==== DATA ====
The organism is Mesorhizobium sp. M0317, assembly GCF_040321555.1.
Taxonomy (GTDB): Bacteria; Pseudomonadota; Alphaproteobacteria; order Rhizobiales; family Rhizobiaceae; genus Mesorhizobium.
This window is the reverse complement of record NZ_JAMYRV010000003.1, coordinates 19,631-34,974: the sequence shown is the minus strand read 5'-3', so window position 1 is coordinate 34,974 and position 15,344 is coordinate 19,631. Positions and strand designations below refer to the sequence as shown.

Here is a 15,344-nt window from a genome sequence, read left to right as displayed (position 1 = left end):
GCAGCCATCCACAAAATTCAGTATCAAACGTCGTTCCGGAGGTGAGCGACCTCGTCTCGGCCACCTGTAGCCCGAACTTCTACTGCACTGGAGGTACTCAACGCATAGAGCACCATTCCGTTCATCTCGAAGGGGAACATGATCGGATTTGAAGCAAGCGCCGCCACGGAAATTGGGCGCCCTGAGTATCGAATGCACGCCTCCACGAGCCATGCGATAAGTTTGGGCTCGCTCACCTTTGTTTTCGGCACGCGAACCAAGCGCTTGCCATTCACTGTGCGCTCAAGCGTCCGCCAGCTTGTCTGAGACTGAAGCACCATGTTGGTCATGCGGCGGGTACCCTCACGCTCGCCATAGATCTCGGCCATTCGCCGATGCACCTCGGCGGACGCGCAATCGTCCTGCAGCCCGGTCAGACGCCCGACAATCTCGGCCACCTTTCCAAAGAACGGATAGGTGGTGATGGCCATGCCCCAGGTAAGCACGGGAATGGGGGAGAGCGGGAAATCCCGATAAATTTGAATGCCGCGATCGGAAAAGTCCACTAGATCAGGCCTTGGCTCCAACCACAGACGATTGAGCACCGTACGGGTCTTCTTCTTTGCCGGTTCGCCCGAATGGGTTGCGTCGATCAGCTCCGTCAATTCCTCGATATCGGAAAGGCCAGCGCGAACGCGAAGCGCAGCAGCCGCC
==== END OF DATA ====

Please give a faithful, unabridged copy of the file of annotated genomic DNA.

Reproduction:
The organism is Mesorhizobium sp. M0317, assembly GCF_040321555.1.
Taxonomy (GTDB): Bacteria; Pseudomonadota; Alphaproteobacteria; order Rhizobiales; family Rhizobiaceae; genus Mesorhizobium.
This window is the reverse complement of record NZ_JAMYRV010000003.1, coordinates 19,631-34,974: the sequence shown is the minus strand read 5'-3', so window position 1 is coordinate 34,974 and position 15,344 is coordinate 19,631. Positions and strand designations below refer to the sequence as shown.

Here is a 15,344-nt window from a genome sequence, read left to right as displayed (position 1 = left end):
GCAGCCATCCACAAAATTCAGTATCAAACGTCGTTCCGGAGGTGAGCGACCTCGTCTCGGCCACCTGTAGCCCGAACTTCTACTGCACTGGAGGTACTCAACGCATAGAGCACCATTCCGTTCATCTCGAAGGGGAACATGATCGGATTTGAAGCAAGCGCCGCCACGGAAATTGGGCGCCCTGAGTATCGAATGCACGCCTCCACGAGCCATGCGATAAGTTTGGGCTCGCTCACCTTTGTTTTCGGCACGCGAACCAAGCGCTTGCCATTCACTGTGCGCTCAAGCGTCCGCCAGCTTGTCTGAGACTGAAGCACCATGTTGGTCATGCGGCGGGTACCCTCACGCTCGCCATAGATCTCGGCCATTCGCCGATGCACCTCGGCGGACGCGCAATCGTCCTGCAGCCCGGTCAGACGCCCGACAATCTCGGCCACCTTTCCAAAGAACGGATAGGTGGTGATGGCCATGCCCCAGGTAAGCACGGGAATGGGGGAGAGCGGGAAATCCCGATAAATTTGAATGCCGCGATCGGAAAAGTCCACTAGATCAGGCCTTGGCTCCAACCACAGACGATTGAGCACCGTACGGGTCTTCTTCTTTGCCGGTTCGCCCGAATGGGTTGCGTCGATCAGCTCCGTCAATTCCTCGATATCGGAAAGGCCAGCGCGAACGCGAAGCGCAGCAGCCGCC